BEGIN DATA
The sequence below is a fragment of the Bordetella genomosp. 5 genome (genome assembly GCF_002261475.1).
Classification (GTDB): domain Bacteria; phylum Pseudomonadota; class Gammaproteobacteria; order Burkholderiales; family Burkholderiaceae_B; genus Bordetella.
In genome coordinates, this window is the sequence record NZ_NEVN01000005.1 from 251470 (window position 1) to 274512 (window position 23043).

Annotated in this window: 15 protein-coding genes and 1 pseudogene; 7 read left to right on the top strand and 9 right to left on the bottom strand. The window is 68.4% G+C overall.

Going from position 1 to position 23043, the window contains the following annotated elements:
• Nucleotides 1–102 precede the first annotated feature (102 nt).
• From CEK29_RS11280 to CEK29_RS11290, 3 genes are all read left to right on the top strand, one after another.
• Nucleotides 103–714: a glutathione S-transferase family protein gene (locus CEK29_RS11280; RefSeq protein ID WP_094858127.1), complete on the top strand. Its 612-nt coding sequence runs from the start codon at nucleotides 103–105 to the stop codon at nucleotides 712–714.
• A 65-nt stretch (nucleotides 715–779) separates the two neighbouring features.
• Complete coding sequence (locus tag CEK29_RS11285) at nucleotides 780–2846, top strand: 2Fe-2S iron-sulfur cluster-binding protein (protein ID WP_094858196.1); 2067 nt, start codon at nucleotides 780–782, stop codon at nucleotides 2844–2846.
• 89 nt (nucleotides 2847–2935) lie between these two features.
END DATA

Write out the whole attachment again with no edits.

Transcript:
The sequence below is a fragment of the Bordetella genomosp. 5 genome (genome assembly GCF_002261475.1).
Classification (GTDB): domain Bacteria; phylum Pseudomonadota; class Gammaproteobacteria; order Burkholderiales; family Burkholderiaceae_B; genus Bordetella.
In genome coordinates, this window is the sequence record NZ_NEVN01000005.1 from 251470 (window position 1) to 274512 (window position 23043).

Annotated in this window: 15 protein-coding genes and 1 pseudogene; 7 read left to right on the top strand and 9 right to left on the bottom strand. The window is 68.4% G+C overall.

Going from position 1 to position 23043, the window contains the following annotated elements:
• Nucleotides 1–102 precede the first annotated feature (102 nt).
• From CEK29_RS11280 to CEK29_RS11290, 3 genes are all read left to right on the top strand, one after another.
• Nucleotides 103–714: a glutathione S-transferase family protein gene (locus CEK29_RS11280; RefSeq protein ID WP_094858127.1), complete on the top strand. Its 612-nt coding sequence runs from the start codon at nucleotides 103–105 to the stop codon at nucleotides 712–714.
• A 65-nt stretch (nucleotides 715–779) separates the two neighbouring features.
• Complete coding sequence (locus tag CEK29_RS11285) at nucleotides 780–2846, top strand: 2Fe-2S iron-sulfur cluster-binding protein (protein ID WP_094858196.1); 2067 nt, start codon at nucleotides 780–782, stop codon at nucleotides 2844–2846.
• 89 nt (nucleotides 2847–2935) lie between these two features.